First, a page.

For most of us we take for granted the main road that winds its way out of the village towards Daws House, but before 1878 the road followed a different route down the ‘Old Hill’ past the quarry and West Petherwin woods and coming out by Petherwin Water, which was both very rough and steep. It was John Rawling of Oldwit farm that took up the challenge of what was then called the South Petherwin Hills improvement scheme which he first mooted at a meeting of the Launceston Guardians on the 19th of April 1879.
As the South Petherwin representitive on the Launceston Board of Guardians, John Rawling helped the unemployed miner’s of Stoke Climsland by arranging to put them to useful work, this resulted in road improvements for that district. With the work completed at Stoke Climsland, John Rawling made arrangements for ten miners to come to Landlake. Mr. Edward Coode and John gave the land and many in the district gave to the fund. John also obtained a grant from the County Miner’s Distress Fund to enable the committee to finish the improvement.
Once this improvement was finished it was decided to continue in improving South Petherwin’s roads. With this in mind a large committee was formed, and on the motion of John Ching (Trebursye Manor), seconded by John Dingley, John Rawling was appointed Hon. Secretary. Money was easy to get at that time, and John Rawling collected nearly £900. The committee had a difficulty, however, in getting what John considered the best scheme in using Vicarage Lane, which jointly belonged to John and the Rev. H. T. May (the lane from Westleigh which terminated at the Vicarage). John Rawling was willing to give up his part, but Rev. May wished to keep the Lane private. The committee asked the surveyor, Mr. Shearme to draw up another plan but this plan was found to be to costly so the work was postponed. John, however, was convinced of the Vicarage Lane plan, and after some persuasion he managed to obtain Rev. May’s consent. The committee was at once re-convened, and with Mr. Shearme’s plans resurrected, the work was let.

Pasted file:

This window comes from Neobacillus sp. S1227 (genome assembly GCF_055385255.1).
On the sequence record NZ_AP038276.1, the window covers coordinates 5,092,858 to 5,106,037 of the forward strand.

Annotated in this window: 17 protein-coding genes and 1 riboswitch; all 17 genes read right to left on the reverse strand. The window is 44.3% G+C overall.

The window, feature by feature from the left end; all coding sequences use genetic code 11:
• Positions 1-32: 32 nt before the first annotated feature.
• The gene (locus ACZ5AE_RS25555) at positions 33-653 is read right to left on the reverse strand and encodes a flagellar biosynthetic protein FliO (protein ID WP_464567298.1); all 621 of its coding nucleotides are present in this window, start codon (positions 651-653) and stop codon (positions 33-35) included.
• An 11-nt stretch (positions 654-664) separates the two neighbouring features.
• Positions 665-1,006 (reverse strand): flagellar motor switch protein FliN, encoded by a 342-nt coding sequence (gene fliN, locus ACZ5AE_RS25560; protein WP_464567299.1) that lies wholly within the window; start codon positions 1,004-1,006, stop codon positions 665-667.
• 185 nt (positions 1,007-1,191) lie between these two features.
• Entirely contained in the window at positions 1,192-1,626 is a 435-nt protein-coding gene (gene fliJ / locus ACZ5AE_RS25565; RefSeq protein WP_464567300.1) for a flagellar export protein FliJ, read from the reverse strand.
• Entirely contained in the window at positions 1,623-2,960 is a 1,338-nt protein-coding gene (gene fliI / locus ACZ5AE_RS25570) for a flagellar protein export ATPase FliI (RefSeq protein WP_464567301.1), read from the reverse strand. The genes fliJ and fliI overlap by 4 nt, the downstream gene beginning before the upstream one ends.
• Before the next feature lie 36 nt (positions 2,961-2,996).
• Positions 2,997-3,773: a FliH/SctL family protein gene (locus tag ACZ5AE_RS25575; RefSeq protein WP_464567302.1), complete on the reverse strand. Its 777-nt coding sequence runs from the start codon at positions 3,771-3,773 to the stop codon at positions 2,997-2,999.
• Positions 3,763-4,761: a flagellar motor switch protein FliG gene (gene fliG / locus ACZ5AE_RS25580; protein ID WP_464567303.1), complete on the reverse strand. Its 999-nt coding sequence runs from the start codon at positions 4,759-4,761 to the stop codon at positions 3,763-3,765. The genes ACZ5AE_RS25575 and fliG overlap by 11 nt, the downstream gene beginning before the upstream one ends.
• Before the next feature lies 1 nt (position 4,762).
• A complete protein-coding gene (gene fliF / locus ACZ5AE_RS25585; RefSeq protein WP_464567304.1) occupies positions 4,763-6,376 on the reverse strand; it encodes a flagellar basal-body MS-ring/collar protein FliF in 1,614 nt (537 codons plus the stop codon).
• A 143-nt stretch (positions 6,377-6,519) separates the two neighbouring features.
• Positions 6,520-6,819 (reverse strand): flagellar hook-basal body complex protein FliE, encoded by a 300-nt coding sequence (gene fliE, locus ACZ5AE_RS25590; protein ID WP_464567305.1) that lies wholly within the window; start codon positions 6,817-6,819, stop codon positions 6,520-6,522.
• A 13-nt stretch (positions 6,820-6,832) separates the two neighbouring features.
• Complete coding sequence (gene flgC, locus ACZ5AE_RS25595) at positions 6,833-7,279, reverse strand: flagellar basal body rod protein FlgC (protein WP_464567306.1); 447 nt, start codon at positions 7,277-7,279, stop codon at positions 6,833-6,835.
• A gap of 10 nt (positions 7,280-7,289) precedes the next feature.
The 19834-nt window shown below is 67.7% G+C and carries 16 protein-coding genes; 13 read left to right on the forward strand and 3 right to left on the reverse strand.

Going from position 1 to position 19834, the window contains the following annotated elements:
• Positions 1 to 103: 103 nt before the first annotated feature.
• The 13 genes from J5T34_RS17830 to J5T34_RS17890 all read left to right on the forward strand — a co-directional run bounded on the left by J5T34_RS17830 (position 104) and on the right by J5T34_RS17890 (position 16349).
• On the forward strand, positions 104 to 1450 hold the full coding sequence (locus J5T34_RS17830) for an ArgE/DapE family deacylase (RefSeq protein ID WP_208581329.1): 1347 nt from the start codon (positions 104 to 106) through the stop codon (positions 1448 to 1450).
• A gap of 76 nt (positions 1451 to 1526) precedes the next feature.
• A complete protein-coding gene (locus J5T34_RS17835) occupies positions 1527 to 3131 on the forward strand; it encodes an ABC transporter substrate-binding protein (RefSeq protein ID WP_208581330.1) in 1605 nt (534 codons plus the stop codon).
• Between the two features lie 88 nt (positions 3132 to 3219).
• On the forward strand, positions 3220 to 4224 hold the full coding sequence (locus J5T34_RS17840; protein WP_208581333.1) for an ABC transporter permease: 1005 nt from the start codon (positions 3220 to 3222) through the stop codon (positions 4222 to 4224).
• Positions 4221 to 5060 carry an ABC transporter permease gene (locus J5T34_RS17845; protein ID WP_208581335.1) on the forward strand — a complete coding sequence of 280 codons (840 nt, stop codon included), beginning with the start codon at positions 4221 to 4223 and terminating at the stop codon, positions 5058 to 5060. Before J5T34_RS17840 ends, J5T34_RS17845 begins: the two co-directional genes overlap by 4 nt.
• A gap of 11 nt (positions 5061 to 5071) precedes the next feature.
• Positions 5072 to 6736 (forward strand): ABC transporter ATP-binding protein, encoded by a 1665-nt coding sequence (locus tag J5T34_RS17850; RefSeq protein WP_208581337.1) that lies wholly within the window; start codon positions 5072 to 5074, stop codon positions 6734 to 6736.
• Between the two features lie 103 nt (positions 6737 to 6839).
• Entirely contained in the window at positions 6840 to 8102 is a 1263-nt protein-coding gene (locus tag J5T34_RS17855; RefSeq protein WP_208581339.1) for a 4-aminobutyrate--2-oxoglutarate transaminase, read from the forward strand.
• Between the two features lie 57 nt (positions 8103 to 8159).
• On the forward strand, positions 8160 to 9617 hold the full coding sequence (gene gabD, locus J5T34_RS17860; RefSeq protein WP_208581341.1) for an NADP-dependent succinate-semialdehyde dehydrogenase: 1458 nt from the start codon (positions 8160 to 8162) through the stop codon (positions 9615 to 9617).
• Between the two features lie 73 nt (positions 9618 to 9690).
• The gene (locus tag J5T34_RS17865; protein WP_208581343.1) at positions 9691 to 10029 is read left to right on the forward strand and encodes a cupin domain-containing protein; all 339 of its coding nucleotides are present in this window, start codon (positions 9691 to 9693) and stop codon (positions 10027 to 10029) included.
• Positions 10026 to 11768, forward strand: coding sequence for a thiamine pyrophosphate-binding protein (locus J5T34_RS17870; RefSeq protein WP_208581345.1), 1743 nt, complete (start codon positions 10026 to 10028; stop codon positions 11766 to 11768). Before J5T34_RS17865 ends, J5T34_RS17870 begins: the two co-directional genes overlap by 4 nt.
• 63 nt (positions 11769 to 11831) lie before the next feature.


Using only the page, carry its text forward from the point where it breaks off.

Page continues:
This occupied much of John’s time for four years, with the construction starting in 1888. The scheme, necessitated cutting into sheer rock in places to a depth of 15 to 20 feet and proved quite laborious, but progress was made and in 1889 the road had been driven right through to Petherwin Water. The total cost was £1,462 of which the Launceston Board of Health gave £150, and the Launceston Highway Board £425.
Another part of the ‘South Petherwin Hills Scheme’ was to run the road west from Pennygillam to skirt above Bangors Slate Quarry and then infilling the valley with the quarries waste to effect a level crossing coming out by Tregaller. However, this part of the scheme required land that belonged to the strong willed conservative squire of Trebursye, Mr. Charles Gurney, and he pointedly refused permission which in turn caused some strong correspondence in the ‘Cornish and Devon Post.’
Stone breaking by hand was the work for old men – “I’ll whack ‘em, I’ll crack ‘em; Ess, I would now”. Working by the roadside, about 1 yard was broken in a day at 2/- per yard. A usual sight was to see an old man, probably too old to do a full day’s work, breaking up big stones by sledge and hammer into uniform pieces. These stones were supplied from the local quarries. By the road, he worked day after day and week after week until he had broken yards of stone. A surveyor would visit him and after measuring the heap would pay him accordingly. He had often a friendly word for those who passed by and gave him the ‘time of day’.
Above left is Tom ‘Mott’ Bennett a well known stone cracker from the village. Tom was one of the men that worked on the South Petherwin Hill’s scheme in 1888.